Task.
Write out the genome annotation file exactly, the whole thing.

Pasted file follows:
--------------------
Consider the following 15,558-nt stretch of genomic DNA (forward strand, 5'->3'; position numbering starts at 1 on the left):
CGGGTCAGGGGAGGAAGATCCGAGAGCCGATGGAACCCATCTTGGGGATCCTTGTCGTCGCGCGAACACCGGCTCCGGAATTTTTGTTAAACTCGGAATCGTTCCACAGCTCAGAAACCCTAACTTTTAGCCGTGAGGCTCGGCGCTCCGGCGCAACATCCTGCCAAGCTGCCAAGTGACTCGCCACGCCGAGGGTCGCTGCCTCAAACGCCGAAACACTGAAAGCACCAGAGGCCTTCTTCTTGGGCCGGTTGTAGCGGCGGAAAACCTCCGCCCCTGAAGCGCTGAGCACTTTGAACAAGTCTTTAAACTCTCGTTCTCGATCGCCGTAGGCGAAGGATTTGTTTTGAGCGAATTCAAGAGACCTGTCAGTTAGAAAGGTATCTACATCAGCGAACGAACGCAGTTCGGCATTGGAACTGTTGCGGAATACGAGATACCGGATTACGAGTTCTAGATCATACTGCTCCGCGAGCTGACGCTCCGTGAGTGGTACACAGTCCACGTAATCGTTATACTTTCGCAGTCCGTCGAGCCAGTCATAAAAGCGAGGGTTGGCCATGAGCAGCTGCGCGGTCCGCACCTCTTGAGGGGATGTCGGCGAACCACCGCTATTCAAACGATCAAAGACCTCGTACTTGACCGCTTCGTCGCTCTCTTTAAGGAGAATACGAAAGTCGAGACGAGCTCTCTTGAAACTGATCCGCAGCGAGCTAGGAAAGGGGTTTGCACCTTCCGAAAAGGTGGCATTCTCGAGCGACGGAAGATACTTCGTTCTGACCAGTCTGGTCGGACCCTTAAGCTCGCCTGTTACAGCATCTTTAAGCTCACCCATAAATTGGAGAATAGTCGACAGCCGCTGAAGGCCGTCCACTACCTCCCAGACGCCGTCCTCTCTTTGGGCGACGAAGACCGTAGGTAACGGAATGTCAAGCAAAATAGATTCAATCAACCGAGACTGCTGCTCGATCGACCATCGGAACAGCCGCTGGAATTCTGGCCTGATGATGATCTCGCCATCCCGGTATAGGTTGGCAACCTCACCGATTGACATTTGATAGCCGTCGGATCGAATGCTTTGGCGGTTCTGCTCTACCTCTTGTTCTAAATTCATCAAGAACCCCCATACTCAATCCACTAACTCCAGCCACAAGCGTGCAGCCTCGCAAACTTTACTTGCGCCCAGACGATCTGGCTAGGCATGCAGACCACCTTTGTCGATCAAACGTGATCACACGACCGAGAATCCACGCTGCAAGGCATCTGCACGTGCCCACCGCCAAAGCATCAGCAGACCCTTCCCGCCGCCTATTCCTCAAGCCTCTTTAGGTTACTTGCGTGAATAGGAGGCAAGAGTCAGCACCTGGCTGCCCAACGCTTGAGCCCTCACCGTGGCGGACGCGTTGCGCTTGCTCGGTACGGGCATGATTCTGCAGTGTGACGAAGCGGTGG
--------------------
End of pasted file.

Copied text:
Consider the following 15,558-nt stretch of genomic DNA (forward strand, 5'->3'; position numbering starts at 1 on the left):
CGGGTCAGGGGAGGAAGATCCGAGAGCCGATGGAACCCATCTTGGGGATCCTTGTCGTCGCGCGAACACCGGCTCCGGAATTTTTGTTAAACTCGGAATCGTTCCACAGCTCAGAAACCCTAACTTTTAGCCGTGAGGCTCGGCGCTCCGGCGCAACATCCTGCCAAGCTGCCAAGTGACTCGCCACGCCGAGGGTCGCTGCCTCAAACGCCGAAACACTGAAAGCACCAGAGGCCTTCTTCTTGGGCCGGTTGTAGCGGCGGAAAACCTCCGCCCCTGAAGCGCTGAGCACTTTGAACAAGTCTTTAAACTCTCGTTCTCGATCGCCGTAGGCGAAGGATTTGTTTTGAGCGAATTCAAGAGACCTGTCAGTTAGAAAGGTATCTACATCAGCGAACGAACGCAGTTCGGCATTGGAACTGTTGCGGAATACGAGATACCGGATTACGAGTTCTAGATCATACTGCTCCGCGAGCTGACGCTCCGTGAGTGGTACACAGTCCACGTAATCGTTATACTTTCGCAGTCCGTCGAGCCAGTCATAAAAGCGAGGGTTGGCCATGAGCAGCTGCGCGGTCCGCACCTCTTGAGGGGATGTCGGCGAACCACCGCTATTCAAACGATCAAAGACCTCGTACTTGACCGCTTCGTCGCTCTCTTTAAGGAGAATACGAAAGTCGAGACGAGCTCTCTTGAAACTGATCCGCAGCGAGCTAGGAAAGGGGTTTGCACCTTCCGAAAAGGTGGCATTCTCGAGCGACGGAAGATACTTCGTTCTGACCAGTCTGGTCGGACCCTTAAGCTCGCCTGTTACAGCATCTTTAAGCTCACCCATAAATTGGAGAATAGTCGACAGCCGCTGAAGGCCGTCCACTACCTCCCAGACGCCGTCCTCTCTTTGGGCGACGAAGACCGTAGGTAACGGAATGTCAAGCAAAATAGATTCAATCAACCGAGACTGCTGCTCGATCGACCATCGGAACAGCCGCTGGAATTCTGGCCTGATGATGATCTCGCCATCCCGGTATAGGTTGGCAACCTCACCGATTGACATTTGATAGCCGTCGGATCGAATGCTTTGGCGGTTCTGCTCTACCTCTTGTTCTAAATTCATCAAGAACCCCCATACTCAATCCACTAACTCCAGCCACAAGCGTGCAGCCTCGCAAACTTTACTTGCGCCCAGACGATCTGGCTAGGCATGCAGACCACCTTTGTCGATCAAACGTGATCACACGACCGAGAATCCACGCTGCAAGGCATCTGCACGTGCCCACCGCCAAAGCATCAGCAGACCCTTCCCGCCGCCTATTCCTCAAGCCTCTTTAGGTTACTTGCGTGAATAGGAGGCAAGAGTCAGCACCTGGCTGCCCAACGCTTGAGCCCTCACCGTGGCGGACGCGTTGCGCTTGCTCGGTACGGGCATGATTCTGCAGTGTGACGAAGCGGTGG